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Can Carrots Actually Improve Your Eyesight?

Can Carrots Actually Improve Your Eyesight?

At some point in your life, you may have read something or heard someone say that carrots improve your eyesight. Is it true? 

One thing is certain: You want to maintain good eye health. You might take your eyes for granted, but what would you do without your sight? If you notice a sudden change or any unsettling symptom in your eyes, Stephen Khachikian, MD, a board-certified ophthalmologist in Rapid City, South Dakota, provides expert treatment that restores your eyes to optimal health. 

Here, we delve into whether the folk remedy about eating carrots has a basis in truth. 

The role of vitamin A in eye health

Can carrots improve your eyesight? That folk wisdom has a basis in truth, but a more accurate statement would be that it’s important to eat a balanced diet rich in vitamins and minerals to maintain good eye health and overall health. 

Vitamin A plays a crucial role in the formation and maintenance of your body’s organs, including your eyes. This vitamin is also an essential component of rhodopsin, a light-sensitive protein in your retina.

Vitamin A also supports your cornea and conjunctival membranes. Those membranes help protect your cornea from getting an infection and provide the right environment for the cornea to stay healthy. Your cornea is a critical part of your eye structure; it helps you focus your eyes.

Carrots contain healthy amounts of vitamin A. However, many other foods contain high levels of vitamin A — such as spinach and tuna — so carrots aren’t your only good choices.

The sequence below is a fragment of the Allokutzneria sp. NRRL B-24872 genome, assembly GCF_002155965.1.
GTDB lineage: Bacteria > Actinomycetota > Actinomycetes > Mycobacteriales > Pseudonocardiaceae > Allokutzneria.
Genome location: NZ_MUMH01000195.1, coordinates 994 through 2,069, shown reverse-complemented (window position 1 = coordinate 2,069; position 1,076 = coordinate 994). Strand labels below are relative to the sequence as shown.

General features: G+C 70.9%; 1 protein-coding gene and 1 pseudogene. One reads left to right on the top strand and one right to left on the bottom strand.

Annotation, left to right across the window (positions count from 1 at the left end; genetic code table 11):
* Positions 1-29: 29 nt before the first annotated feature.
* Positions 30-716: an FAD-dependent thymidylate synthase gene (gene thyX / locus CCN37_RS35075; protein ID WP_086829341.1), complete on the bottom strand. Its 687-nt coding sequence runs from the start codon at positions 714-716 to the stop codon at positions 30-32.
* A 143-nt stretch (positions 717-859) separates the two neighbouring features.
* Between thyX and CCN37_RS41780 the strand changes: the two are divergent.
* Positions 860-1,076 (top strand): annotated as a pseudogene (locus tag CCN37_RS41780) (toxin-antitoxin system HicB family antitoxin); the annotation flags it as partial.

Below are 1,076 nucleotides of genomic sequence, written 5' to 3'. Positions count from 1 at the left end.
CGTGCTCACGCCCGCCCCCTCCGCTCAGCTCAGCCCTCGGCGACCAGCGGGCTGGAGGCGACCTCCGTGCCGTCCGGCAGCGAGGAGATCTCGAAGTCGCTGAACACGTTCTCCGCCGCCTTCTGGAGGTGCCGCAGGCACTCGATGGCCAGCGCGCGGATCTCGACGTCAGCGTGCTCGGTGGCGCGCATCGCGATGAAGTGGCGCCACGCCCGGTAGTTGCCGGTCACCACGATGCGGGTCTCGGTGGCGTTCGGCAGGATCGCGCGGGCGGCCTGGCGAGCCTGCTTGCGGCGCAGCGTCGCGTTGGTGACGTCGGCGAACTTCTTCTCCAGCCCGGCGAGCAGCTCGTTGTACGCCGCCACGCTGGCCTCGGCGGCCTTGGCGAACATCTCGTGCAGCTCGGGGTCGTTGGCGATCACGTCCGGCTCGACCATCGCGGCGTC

Eye problems related to insufficient vitamin A 

Eye problems can develop if you’re not getting enough vitamin A. 


You may not realize that the leading cause of preventable blindness in children around the world is a lack of nutrients, including vitamin A.

Dry eyes 

Do you have dry eyes? Dry eyes can be a sign of vitamin A deficiency. This vitamin may be included in your eye drops if you have a prescription for the issue. 

Night blindness

Do you have trouble seeing the road at night? A lack of vitamin A might be part of the reason. Of course, your genetics play a part too. Studies show that vitamin A supplementation helps improve this condition.

Good sources of vitamin A 

Sources of vitamin A abound in the American diet. These are just some foods with high levels of vitamin A: 

Other compounds essential to the eye include the carotenoids lutein and zeaxanthin. If you eat a balanced diet, you should be receiving all the nutrients you need for healthy eyes. 

For expert eye care, call Stephen Khachikian, MD, or book an appointment online. We can help you see more clearly. 

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